Easter Hats for a Recession
Easter Hats Fall Victim to Economic Downturn
By Adelle M. Banks, Religion News Service
There are many things that Paula Settles is willing to forgo in these budget-conscious times, but an Easter hat isn't one of them.
"I wouldn't consider going to church without a hat on," said Settles, an African-American retiree of a certain age who's already planning her outfit for Easter services at her Baptist church in Washington, D.C.
She's decided on a saucer-sized number with two long pheasant feathers for Easter morning, but in an effort to keep costs down, she's pairing it with an outfit that's already in her closet.
"My hat will freshen up an old outfit," she said. "It was more cost-effective for me to get a new hat than a new suit, new shoes, all of that."
Settles isn't alone - either in her desire for a striking fashion statement to greet Easter morning, or her desire to keep costs in check, hat retailers say. "I bought a small hat this year," Settles said. "I didn't buy a huge, outrageous hat."
Despite the economy, a proper lady still needs a proper topper.
That's why at Andrea's Fine Hats here, owner Andrea Bray is spearheading an effort to acquire donated "gently worn" hats that can be refurbished or repaired for cash-strapped patrons.
The refurbished hats will be distributed to churches and nursing homes for Easter and Mother's Day. Settles is volunteering to give the hats another go with a steam press or fresh decorations.
"With the economy being so tough, some of the people that may be hardest hit by this are those who may be in nursing homes or maybe in the hospital or somebody at the church who can't afford to buy a new hat," said Settles. "If we can get it to look good enough, it'll look like a brand new hat."
While Bray has made a point of stocking more affordable options this year, she's still selling pieces of holiday haberdashery that costs of hundreds of dollars.
"We don't call anything in here cheap," Bray said. "We call it `popular price' - anywhere from $39.50 to maybe $100."
Some hat designers, in fact, are doing pretty well. Luke Song of Detroit's Mr. Song Millinery says he's been "riding the wave" ever since Aretha Franklin wore his gray felt and rhinestone creation to President Obama's inauguration in January. Sales have skyrocketed ever since, he said.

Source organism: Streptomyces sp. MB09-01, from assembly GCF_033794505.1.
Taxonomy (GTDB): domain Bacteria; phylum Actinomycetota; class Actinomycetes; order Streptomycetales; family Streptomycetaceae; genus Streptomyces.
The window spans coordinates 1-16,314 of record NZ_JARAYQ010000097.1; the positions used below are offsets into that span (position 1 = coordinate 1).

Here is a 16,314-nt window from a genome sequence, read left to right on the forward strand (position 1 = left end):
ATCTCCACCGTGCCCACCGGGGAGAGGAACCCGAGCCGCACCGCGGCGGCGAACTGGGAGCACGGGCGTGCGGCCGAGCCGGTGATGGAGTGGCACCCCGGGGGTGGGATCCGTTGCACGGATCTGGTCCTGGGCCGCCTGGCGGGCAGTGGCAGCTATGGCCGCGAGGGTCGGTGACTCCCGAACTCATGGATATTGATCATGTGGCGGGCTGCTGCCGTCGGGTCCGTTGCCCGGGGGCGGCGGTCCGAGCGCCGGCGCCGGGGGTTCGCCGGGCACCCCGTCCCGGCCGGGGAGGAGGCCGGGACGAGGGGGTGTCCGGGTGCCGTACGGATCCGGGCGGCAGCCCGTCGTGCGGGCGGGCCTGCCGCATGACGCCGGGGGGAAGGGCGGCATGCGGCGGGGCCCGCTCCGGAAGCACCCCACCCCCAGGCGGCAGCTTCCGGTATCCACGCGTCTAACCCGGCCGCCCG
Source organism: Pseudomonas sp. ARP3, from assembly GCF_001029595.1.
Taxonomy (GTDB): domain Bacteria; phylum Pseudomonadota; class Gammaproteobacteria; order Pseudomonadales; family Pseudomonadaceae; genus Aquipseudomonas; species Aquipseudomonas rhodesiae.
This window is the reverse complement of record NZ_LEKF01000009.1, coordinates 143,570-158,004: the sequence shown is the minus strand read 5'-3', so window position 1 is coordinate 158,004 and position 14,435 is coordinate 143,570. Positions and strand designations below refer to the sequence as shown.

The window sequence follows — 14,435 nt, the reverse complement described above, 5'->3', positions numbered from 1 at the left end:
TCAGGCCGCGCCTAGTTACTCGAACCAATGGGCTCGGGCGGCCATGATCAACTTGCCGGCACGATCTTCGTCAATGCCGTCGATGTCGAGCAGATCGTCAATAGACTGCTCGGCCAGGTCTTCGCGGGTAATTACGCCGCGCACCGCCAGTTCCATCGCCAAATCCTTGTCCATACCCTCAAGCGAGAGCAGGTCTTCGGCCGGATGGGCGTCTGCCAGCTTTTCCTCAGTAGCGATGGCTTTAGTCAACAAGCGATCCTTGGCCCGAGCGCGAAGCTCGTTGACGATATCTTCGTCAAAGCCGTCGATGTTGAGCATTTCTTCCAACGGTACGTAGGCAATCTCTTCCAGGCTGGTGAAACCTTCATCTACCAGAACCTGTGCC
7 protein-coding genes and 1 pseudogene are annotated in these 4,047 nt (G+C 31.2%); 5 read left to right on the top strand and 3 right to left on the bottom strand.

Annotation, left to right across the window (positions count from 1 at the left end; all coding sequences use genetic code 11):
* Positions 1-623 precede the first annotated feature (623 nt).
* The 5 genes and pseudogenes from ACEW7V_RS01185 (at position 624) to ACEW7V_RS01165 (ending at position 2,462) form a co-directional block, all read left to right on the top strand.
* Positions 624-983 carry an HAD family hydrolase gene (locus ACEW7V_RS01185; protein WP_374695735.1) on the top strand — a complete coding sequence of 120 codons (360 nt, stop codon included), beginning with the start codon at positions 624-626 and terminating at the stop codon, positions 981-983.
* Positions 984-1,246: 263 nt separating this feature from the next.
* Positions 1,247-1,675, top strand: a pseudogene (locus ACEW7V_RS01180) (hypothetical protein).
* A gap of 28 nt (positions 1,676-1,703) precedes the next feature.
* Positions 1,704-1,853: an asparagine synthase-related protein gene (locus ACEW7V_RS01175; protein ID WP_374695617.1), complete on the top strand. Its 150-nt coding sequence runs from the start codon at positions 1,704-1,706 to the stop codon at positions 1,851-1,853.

Though Franklin's jaw-dropper hat was an original - it has its own Facebook page and the singer is currently in talks to loan it to the Smithsonian - Song's staff is busily filling orders for $179 spring versions created with banana yellow or baby pink satin ribbons.
Song is trying to give his customers options - from tiny $19 "fascinators" that look like miniature hats to grand $900 pieces that are worthy of a day at Churchill Downs.
"Every boutique tells me their accessories are up," said Song, who caters to about 500 boutiques. "The clothing is struggling, but they're doing well with their accessories, which includes the hats."
And besides, Song said, everyone needs a little pick-me-up when most economic news is all bad, all the time. "Easter's always been good for hats," he said. "Despite the economy, I think it's a feel-good thing."
Gail Lowe, senior historian at the Anacostia Community Museum in Washington, said Easter hat traditions run deep, especially in the black church. There's biblical precedent for a woman to cover her hair, as well as the desire to greet spring with a new, colorful look. Lowe's museum currently features a pink, yellow and green hat, decorated with flowers and leaves, in the Easter section of its exhibit, "Jubilee: African American Celebration."
"No matter how trying times are, people try to ... hold onto certain traditions," she said. "This would definitely be a good example, and it's a very viable example that we're still keeping our heads up."
Michael Cunningham, a Washington-based photographer whose photos were featured in the book, "Crowns: Portraits of Black Women in Church Hats," said the endurance of Easter hats - even in tough times - reflects the resilience of the women who wear them.
"I don't think they would ever say that things have been smooth throughout history," he said. "It's always been a challenge. Especially black Americans, we've always been challenged economically. I think they're going to keep on rolling with it."